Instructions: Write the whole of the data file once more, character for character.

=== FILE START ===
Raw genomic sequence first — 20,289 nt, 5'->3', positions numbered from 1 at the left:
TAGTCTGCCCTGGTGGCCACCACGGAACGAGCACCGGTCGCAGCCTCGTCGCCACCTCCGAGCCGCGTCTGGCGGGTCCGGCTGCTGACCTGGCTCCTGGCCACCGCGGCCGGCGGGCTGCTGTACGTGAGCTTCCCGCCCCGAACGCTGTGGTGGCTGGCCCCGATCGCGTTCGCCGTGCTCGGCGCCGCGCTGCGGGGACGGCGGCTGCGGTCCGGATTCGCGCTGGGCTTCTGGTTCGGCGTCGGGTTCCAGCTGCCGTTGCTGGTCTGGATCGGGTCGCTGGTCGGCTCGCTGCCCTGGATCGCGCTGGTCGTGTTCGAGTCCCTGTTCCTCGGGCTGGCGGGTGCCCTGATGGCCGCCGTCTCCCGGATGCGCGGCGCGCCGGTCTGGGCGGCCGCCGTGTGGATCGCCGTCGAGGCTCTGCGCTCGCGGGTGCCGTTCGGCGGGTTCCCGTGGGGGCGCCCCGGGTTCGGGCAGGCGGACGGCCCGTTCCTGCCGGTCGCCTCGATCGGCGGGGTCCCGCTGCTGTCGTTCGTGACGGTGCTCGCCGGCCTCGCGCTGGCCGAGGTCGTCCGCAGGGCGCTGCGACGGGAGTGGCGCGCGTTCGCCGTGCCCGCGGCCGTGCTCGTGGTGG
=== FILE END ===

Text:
Raw genomic sequence first — 20,289 nt, 5'->3', positions numbered from 1 at the left:
TAGTCTGCCCTGGTGGCCACCACGGAACGAGCACCGGTCGCAGCCTCGTCGCCACCTCCGAGCCGCGTCTGGCGGGTCCGGCTGCTGACCTGGCTCCTGGCCACCGCGGCCGGCGGGCTGCTGTACGTGAGCTTCCCGCCCCGAACGCTGTGGTGGCTGGCCCCGATCGCGTTCGCCGTGCTCGGCGCCGCGCTGCGGGGACGGCGGCTGCGGTCCGGATTCGCGCTGGGCTTCTGGTTCGGCGTCGGGTTCCAGCTGCCGTTGCTGGTCTGGATCGGGTCGCTGGTCGGCTCGCTGCCCTGGATCGCGCTGGTCGTGTTCGAGTCCCTGTTCCTCGGGCTGGCGGGTGCCCTGATGGCCGCCGTCTCCCGGATGCGCGGCGCGCCGGTCTGGGCGGCCGCCGTGTGGATCGCCGTCGAGGCTCTGCGCTCGCGGGTGCCGTTCGGCGGGTTCCCGTGGGGGCGCCCCGGGTTCGGGCAGGCGGACGGCCCGTTCCTGCCGGTCGCCTCGATCGGCGGGGTCCCGCTGCTGTCGTTCGTGACGGTGCTCGCCGGCCTCGCGCTGGCCGAGGTCGTCCGCAGGGCGCTGCGACGGGAGTGGCGCGCGTTCGCCGTGCCCGCGGCCGTGCTCGTGGTGG